Predicting if the New Supervisor will be Effective

I received an email yesterday that posed one question: “Tell me one thing that helps you predict whether or not a person will be an effective supervisor“ Here was my reply.

In my view the most important predictor of whether a person will be an effective supervisor is determined by how the supervisor views the job. What is his or her philosophy about that type of work? Ask “What is a supervisor supposed to do and why?

Then listen. What you want to hear is ….

First, let’s look at some replies I have received after asking that question. I have had clients tell me that the supervisor is the boss and he gets to decide who does what, how it’s done and when it should be done. I’m thinking micromanager here, but let’s not digress.

With this view, this supervisor won’t likely be able to develop a cohesive and positively productive group. If employees have to wait to be told to do something; and, other than finish tasks, that’s about all they get to do – wait to be told to do something – they are not likely going to feel comfortable taking initiative, or feel enthusiastic about the work. The employees may succeed at getting tasks done, but the supervisor’s lack of interest with the broader needs of employee may mean that he will face a high turnover rate or, at best, a poorly motivated group.

I have had responses to the ‘what is a supervisor’ question at the other extreme. “I’m there if they need me. My staff knows what to do.” This is the supervisor who doesn’t really want to lead, doesn’t want to get too involved with the team, its challenges and conflict. She hired good technicians and then forgot to lead the way. Her group may know their tasks and complete them well, but if there isn’t someone at the helm looking where the team needs to go, it feels a bit like being in a rudderless ship. Who can feel motivated if there isn’t a sense of direction? In this instance, there is a disconnect between the manager and her team. Ultimately, the employees may feel that their careers lack as much direction as the group in which they are working and they begin to blame the supervisor.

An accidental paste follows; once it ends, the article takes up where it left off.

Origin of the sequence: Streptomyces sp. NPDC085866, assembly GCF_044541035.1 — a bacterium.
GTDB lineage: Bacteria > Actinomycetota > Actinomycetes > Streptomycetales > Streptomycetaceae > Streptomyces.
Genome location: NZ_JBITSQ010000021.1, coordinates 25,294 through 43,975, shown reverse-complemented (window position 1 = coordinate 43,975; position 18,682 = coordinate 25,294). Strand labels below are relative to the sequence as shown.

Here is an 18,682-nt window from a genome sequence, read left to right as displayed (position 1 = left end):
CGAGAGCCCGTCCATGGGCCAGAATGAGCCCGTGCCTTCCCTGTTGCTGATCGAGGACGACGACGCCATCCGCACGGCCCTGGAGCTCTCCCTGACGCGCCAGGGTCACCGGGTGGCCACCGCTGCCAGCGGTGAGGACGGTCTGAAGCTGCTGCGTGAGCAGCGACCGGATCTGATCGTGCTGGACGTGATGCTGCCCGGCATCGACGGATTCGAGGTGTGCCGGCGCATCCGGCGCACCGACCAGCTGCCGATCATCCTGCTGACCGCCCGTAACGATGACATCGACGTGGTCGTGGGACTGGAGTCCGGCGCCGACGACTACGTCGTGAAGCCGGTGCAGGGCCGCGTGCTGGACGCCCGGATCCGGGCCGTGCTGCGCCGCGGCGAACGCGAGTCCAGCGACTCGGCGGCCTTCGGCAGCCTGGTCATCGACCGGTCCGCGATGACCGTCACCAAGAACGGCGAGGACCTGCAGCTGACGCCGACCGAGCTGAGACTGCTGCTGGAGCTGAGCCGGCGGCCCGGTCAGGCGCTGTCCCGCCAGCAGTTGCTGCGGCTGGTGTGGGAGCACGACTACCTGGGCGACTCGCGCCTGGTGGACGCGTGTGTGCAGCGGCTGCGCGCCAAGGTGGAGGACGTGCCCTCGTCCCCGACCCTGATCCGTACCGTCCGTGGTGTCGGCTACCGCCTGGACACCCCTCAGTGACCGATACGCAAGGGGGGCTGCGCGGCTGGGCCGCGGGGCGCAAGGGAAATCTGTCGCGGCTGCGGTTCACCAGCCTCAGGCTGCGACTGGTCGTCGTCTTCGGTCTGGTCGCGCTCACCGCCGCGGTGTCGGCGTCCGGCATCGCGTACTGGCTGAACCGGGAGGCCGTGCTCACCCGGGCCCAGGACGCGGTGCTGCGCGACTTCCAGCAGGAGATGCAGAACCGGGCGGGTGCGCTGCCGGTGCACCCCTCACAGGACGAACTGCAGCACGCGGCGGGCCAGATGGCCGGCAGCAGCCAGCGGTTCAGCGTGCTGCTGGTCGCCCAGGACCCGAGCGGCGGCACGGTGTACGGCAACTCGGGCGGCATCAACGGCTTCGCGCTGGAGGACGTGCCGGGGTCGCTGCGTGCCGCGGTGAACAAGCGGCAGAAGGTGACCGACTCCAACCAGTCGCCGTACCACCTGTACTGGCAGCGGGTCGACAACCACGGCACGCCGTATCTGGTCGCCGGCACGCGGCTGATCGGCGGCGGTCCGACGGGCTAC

I have had supervisors say, “If I just work hard and set a good example, I believe I will be an effective supervisor.” Actually, I’ve had more clients start out our sessions framing that more like a question, “Why doesn’t my staff take my lead? I work hard, I’m nice to them and they are paid well.”

Sadly, working hard, being nice to your staff and paying them well aren’t enough. Those are wonderful qualities and ultimately they pay off, but they remain a small part of what is needed to be an effective supervisor.

Some people define effective supervision by the skill sets they need: good communication skills, the ability to motivate, delegate, manage performance issues and lead a group. These skills are fundamental for effective supervision. However, unless you start with the perspective that it is the supervisor’s job to help his or her employees succeed, it is unlikely that you will be a fully effective supervisor.

If your goal is to help your employees succeed, learning the skill sets listed above will make more sense and may be less of a challenge.

In the end, your attitude will encourage your employees to provide an excellent work product in a timely fashion, which is essential to the success of every company. Equally important, however, your attitude of helping your employees sets a tone that will motivate your staff in such a way that they will want to learn more of their craft, function more effectively as a team, and grow professionally as individuals. And, you will become an effective supervisor.

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